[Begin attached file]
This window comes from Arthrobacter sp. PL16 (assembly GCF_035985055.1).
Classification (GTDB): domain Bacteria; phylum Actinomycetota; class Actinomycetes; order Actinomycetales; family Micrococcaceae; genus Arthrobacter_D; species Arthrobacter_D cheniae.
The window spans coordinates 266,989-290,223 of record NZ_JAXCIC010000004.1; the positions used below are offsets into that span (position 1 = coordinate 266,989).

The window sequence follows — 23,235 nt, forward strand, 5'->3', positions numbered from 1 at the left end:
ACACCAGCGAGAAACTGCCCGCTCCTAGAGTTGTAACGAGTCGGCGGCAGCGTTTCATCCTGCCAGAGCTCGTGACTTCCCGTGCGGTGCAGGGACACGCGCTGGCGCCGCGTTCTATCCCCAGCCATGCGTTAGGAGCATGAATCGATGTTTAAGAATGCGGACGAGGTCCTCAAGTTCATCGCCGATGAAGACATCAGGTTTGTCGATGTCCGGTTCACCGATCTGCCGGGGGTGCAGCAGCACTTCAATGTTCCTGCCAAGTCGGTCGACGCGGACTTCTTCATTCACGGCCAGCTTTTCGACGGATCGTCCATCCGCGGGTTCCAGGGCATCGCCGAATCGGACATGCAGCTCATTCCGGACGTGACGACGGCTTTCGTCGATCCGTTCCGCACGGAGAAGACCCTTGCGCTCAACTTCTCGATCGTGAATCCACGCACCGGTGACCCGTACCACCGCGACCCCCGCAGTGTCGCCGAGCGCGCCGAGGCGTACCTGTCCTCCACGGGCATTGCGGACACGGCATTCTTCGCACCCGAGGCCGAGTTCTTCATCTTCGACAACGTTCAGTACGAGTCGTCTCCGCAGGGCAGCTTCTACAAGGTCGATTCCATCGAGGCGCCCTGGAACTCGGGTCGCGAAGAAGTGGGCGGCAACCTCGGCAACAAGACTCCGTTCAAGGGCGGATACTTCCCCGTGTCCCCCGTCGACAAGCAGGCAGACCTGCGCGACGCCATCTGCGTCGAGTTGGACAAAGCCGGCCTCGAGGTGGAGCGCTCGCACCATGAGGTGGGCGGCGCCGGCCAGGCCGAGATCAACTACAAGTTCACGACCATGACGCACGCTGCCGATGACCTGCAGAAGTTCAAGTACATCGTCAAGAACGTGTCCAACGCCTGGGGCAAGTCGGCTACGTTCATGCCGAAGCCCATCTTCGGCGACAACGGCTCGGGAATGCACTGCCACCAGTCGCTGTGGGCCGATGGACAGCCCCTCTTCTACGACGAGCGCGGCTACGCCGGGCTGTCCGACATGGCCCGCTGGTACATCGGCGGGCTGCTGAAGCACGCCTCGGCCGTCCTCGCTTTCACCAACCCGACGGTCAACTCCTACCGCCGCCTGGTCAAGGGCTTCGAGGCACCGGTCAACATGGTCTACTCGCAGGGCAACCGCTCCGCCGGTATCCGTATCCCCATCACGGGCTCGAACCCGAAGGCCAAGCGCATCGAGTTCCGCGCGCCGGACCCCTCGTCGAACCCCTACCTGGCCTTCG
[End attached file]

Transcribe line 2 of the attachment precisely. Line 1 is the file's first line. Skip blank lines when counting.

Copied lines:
Classification (GTDB): domain Bacteria; phylum Actinomycetota; class Actinomycetes; order Actinomycetales; family Micrococcaceae; genus Arthrobacter_D; species Arthrobacter_D cheniae.